Login
Oxidative stress in vertebrate semen: causes and consequences for male reproductive tactics
Project responsable Fabrice Helfenstein
   
Team member Benite Abayo
Owen Roethlisberger Silva
Ophélie Gning
Magali Meniri
Sylvain Losdat
Rute MendonÇA
Ségolène Humann Guilleminot
   
Thesis director Fabrice Helfenstein
   
Abstract Oxidative stress (OS) is the result of random cellular damage caused by oxygen radicals that leads to cell death, ageing, or illness. OS has been identified as a major cause of infertility. In promiscuous species, the fertilizing ability of the ejaculate partly determines the reproductive success of males. Moreover, theory predicts that males with lower access to fertile females such as subdominant or sneaker males should be selected to invest more resources into enhancing their ejaculate quality. We therefore hypothesized that sub-dominant (in species with linear social hierarchy) or sneaker males (in species with alternative reproductive tactics) should prioritize antioxidant allocation to their sperm in order to protect their sperm from OS and thus produce higher quality sperm. We put this hypothesis to the test in a bird species in which social hierarchy correlates with mating success, and in a fruit bat which exhibits two alternative tactics, mate-guarding, harem males and sneaker males. In house sparrows, we found that ejaculate quality correlates with OS level in sperm, and that dominant males produce more oxidized and lower quality ejaculates. After experimentally manipulating the social environment, males matched their ejaculate quality to their new rank, while increases in antioxidant investment into ejaculates paralleled increases in ejaculate quality. Noticeably though, we also found that males at the bottom of the hierarchy were constrained in their resource allocation pattern and, contrary to theoretical expectations, were unable to produce high quality sperm with little oxidative damage. In the Seba's short-tailed bat, we also found that satellite males produced better sperm than harem males. However, when experimentally manipulated to acquire a new status - males switched harem/sneaker, sneaker/harem roles - males did not match the quality of their sperm to their new status. This suggests that reproductive tactics are either genetically determined or determined early in the life of individuals.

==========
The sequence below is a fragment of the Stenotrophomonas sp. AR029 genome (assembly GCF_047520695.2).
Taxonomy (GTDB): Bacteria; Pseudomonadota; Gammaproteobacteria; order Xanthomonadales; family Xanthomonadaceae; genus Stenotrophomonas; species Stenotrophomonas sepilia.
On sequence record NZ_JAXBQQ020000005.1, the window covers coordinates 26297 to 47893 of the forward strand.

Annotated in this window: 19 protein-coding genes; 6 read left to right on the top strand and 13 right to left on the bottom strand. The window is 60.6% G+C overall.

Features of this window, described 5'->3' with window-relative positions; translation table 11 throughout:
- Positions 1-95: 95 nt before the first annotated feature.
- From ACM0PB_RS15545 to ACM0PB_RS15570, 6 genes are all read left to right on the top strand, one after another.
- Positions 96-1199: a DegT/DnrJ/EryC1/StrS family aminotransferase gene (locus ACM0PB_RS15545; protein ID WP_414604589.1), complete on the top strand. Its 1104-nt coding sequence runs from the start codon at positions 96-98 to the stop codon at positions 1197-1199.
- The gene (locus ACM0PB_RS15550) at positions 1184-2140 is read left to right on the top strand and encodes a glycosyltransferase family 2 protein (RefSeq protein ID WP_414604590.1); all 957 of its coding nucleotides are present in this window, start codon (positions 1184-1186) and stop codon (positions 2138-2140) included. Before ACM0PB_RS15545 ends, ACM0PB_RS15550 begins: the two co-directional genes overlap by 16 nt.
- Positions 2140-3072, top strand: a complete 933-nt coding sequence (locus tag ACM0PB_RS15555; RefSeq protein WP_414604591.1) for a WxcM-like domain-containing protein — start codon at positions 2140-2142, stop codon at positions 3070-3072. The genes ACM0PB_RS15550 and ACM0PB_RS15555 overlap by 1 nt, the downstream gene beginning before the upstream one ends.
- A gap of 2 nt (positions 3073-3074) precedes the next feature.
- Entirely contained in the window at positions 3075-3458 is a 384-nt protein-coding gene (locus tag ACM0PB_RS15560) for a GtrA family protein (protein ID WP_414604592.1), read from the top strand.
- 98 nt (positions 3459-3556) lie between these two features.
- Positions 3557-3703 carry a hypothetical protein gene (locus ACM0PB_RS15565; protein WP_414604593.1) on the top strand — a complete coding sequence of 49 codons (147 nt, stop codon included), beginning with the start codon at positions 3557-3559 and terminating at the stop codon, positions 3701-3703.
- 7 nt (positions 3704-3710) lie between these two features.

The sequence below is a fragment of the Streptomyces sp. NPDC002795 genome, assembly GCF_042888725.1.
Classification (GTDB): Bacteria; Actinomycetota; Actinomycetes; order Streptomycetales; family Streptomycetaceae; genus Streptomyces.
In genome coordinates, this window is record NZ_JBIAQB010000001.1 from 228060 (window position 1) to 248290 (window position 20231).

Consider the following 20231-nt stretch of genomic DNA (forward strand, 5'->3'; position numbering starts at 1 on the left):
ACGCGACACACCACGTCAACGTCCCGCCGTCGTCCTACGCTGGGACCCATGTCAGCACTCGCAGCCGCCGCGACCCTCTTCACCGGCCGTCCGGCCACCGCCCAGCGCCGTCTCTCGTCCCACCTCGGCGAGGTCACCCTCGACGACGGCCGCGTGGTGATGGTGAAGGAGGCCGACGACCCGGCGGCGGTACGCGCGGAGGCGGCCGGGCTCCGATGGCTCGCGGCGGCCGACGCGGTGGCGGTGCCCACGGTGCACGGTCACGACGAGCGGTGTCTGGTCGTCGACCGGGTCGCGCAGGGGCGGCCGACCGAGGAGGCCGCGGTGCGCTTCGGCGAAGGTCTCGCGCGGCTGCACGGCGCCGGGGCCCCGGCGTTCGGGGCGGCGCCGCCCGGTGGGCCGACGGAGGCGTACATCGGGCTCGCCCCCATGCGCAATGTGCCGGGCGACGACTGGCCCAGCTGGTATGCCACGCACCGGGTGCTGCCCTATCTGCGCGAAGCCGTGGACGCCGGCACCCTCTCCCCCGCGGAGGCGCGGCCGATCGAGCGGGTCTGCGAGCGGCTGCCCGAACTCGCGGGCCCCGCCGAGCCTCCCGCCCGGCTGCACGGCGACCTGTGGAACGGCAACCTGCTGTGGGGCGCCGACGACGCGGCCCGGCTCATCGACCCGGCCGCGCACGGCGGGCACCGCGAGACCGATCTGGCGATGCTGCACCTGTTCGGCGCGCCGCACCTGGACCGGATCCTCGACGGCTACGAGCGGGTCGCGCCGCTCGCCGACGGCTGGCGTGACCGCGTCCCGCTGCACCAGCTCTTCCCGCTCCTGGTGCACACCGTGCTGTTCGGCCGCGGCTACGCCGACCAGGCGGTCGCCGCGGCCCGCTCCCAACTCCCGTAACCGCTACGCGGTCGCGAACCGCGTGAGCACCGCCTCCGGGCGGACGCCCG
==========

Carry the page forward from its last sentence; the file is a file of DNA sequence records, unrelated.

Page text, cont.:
This new project aims at addressing the new questions, which arose from our recent research. With this project we will investigate whether and how physiological constraints in resource acquisition and/or availability may affect resource allocation patterns and sperm quality under varying risks and intensity of sperm competition. We will also experimentally test whether energy as a whole or more specifically antioxidant resources constrain subordinate males in the house sparrow. Lastly, we will experimentally test whether increased antioxidant availability during early growth (from birth to weaning) determines reproductive tactics and antioxidant resource allocation patterns at adulthood in the Seba's short-tailed bat.
   
Keywords Antioxidant defences, evolutionary trade-offs, house sparrows, oxidative damage, oxidative stress, reactive oxygen species, reproductive tactics, social status, sperm competition, sperm economics, sperm quality
   
Type of project Fundamental research project
Research area Biology, evolutionary ecology
Method of financing Swiss National Science Foundation
Status Completed
Start of project 1-9-2016
End of project 31-8-2018
Overall budget CHF 793'220.- + CHF 61'049.-
Contact Fabrice Helfenstein